From Paper to Iron Mike: Mike Stuchiner’s Journey to Elite

TAGS: athlete, WSBB, squat, powerlifting, Inspiration, strength training, Elitefts Info Pages, bench press, training

Mike Stuchiner is a paragon of tenacity. In 1991, the native of Long Island, New York entered his first powerlifting meet. On August 18, 2007, he earned his first elite total at the Cincinnati Pro Am with a 775-lb squat, a 555-lb bench press, and a 620-lb deadlift in the 275-lb weight class. Mike owns Tuck’s Nutrition in Plantation, Florida and is a member of Southside Barbell in Lake Worth, Florida.


MK: When did you discover powerlifting?

MS: Well, like most others, I started lifting weights when I was 15 years old. When I turned 17 in 1991, one of my training partners introduced me to Iron Island gym and Dr. Ken Leistner. I trained there for the summer and did my first meet that same summer. I totaled 1000 lbs in the 220-lb class. In the fall, I went away to college in Florida and came home a few times that year to compete in two push-pull meets.

When I came back for the summer break, my training partner, Mike Manzo, showed me a video that he had purchased from Louie Simmons. After watching it, I was very excited and wanted to meet Louie. So a few days later, I called him and asked if I could come visit him in Ohio. That was the trip that changed my life. On a side note, when I asked Dr. Leistner if he felt this type of training was a good idea for me, he said I wasn’t ready. I’m glad I didn’t listen to him because it was a great decision on my part.

MK: What equipment did you use in your first meet and in the push-pulls?

MS: My gear was a very old and used Titan suit.

MK: When did totaling elite become one of your goals?

MS: Honestly, I didn’t even know what elite was until I met Louie. After that first summer trip to Ohio when I had the chance to train at Westside Barbell for the weekend before I moved there, I knew I wanted to be an elite lifter.

MK: What weight classes have you competed in?

MS: I have competed in the 198-, 220-, 242-, 275-, and 308-lb classes.

MK: When did you move to Ohio, and what was your best total when you started training at Westside?

MS: I moved to Ohio two months after I met Louie in the fall of 1992. At the time, I had only competed in one full meet and two push-pulls so I had only totaled 1000 lbs.

MK: How long did you train at Westside?

MS: I trained there for two years, and it was the best decision I’ve ever made.

Who were some of your training partners at Westside?

MS: Some of my training partners were Chuck Vogelpohl, Kenny Patterson, Joe McCoy, George Halbert, Dave Tate, Tom Waddle, Jerry O, and Grittier. When I was at Westside, we didn’t have a monolift, and we hadn’t started using bands and chains yet.

MK: How many meets did you compete in during your time at Westside, and what was your best total when you stopped training there?

MS: I competed in seven meets. My best total was 1550 lbs in the 275-lb class.

MK: What weight classes did you compete in during your Westside years?

MS: When I got to Westside, I was in the 220-lb class, but after a short time, I was in the 242-lb class. During my last year there, I competed as a light 275-lber.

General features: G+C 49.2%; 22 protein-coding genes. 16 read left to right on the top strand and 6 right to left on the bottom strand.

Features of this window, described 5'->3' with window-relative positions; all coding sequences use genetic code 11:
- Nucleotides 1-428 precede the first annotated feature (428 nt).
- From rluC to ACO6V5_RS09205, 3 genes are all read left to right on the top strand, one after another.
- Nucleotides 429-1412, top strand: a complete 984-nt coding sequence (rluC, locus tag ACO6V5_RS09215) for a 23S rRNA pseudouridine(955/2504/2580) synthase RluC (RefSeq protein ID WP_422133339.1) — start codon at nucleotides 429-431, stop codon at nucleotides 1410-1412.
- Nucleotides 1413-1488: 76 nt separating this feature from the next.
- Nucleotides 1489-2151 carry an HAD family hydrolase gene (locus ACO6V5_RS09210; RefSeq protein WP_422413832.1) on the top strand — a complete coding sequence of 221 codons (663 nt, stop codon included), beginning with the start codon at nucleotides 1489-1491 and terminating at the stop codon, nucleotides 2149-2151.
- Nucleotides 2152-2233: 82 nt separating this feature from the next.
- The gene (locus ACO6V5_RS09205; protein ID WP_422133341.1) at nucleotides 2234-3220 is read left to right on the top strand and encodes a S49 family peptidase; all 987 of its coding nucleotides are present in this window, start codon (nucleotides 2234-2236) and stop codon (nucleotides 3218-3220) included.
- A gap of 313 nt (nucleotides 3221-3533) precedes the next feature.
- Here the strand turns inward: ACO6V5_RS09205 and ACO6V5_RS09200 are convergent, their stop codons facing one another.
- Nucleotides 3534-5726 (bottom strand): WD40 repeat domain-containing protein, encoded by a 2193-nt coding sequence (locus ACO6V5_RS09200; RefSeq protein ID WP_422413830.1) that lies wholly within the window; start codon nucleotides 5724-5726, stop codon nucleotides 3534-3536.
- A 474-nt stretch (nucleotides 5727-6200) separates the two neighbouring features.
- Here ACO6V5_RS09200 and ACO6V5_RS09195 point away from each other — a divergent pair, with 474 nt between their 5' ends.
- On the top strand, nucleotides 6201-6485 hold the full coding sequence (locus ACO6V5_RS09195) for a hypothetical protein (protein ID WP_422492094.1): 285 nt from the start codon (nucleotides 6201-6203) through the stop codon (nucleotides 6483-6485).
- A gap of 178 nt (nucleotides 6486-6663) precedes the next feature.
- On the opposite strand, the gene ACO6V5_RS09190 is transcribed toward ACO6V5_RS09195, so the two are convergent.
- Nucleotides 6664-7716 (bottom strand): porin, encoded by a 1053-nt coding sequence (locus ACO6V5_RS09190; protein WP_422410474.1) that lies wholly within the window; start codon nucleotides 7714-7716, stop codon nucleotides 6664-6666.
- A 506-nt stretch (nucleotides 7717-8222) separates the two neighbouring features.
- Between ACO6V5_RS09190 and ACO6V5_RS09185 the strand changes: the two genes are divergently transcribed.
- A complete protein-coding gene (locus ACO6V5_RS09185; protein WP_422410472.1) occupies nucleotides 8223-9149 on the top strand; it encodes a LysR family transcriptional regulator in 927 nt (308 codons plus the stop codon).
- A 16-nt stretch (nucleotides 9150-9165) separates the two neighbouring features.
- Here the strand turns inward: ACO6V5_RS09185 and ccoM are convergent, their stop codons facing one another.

MK: How did your use of equipment develop during your Westside years?

MS: When I got to Westside, all I had was my old Titan suit and a single ply Frantz denim shirt. The only change I made in gear was that I bought a double ply Frantz poly, and about a year later, I bought my first pair of briefs.

MK: What were your training and numbers like after Westside?

MS: After Westside, I went back home to New York. After training by myself for about a year and a half, I met Chris Taylor at Iron Island gym and trained with him for about two years. Then I started to train with John Bott, whom I’ve known since the day I started in the sport. He is a wonderful friend and lifter, and he will always have my friendship and respect. John and I trained together for about six years, and we had a great crew.

After coming back to New York and training on my own, I got myself into the mid-1600 lbs at 275 lbs. When I started training with Chris Taylor, I squatted my first 700 lbs and did my first 450-lb bench, over 600-lb pull, and totaled in the low 1700 lbs. When I trained with John Bott, I totaled 1850 lbs. This is when I did my first 750-lb squat and 500-lb bench.

I moved to Ft. Lauderdale, Florida three years ago and started training at Southside Barbell, which was started by Bob Youngs. He is also a longtime friend and someone who will always have my friendship and respect. Southside Barbell has an amazing group of powerlifters and is a club that will soon be a force to reckon with. I’m very grateful to all of the people who I have learned from and who have helped me over the years in this amazing sport.
After moving to Florida, I went through a series of some bad meets and was chipping away at some small PRs. Through the help and support of my training partners as well as everyone else who has helped me over the years, I totaled my first elite on August 18, 2007. I’ve competed in  over 40 meets up to this point.

MK: Who are your training partners at Southside?

MS: My partners are Bob Youngs, Lance Mosley, Charlie Fay, Stacey Motter, Ed Rectenwald, Sean L’Italien, Leigh-An Jaskiewicz, Dan Herring (aka the Danaminal), and Dwayne Koff.

MK: What was your best total prior to the Pro Am?

MS: My best total before that was 1860 lbs done approximately a year and a half ago.

MK: What equipment did you use at the Pro Am?

MS: I wore a canvas to squat in, a Titan F6 to bench in, and a Marathon to deadlift in.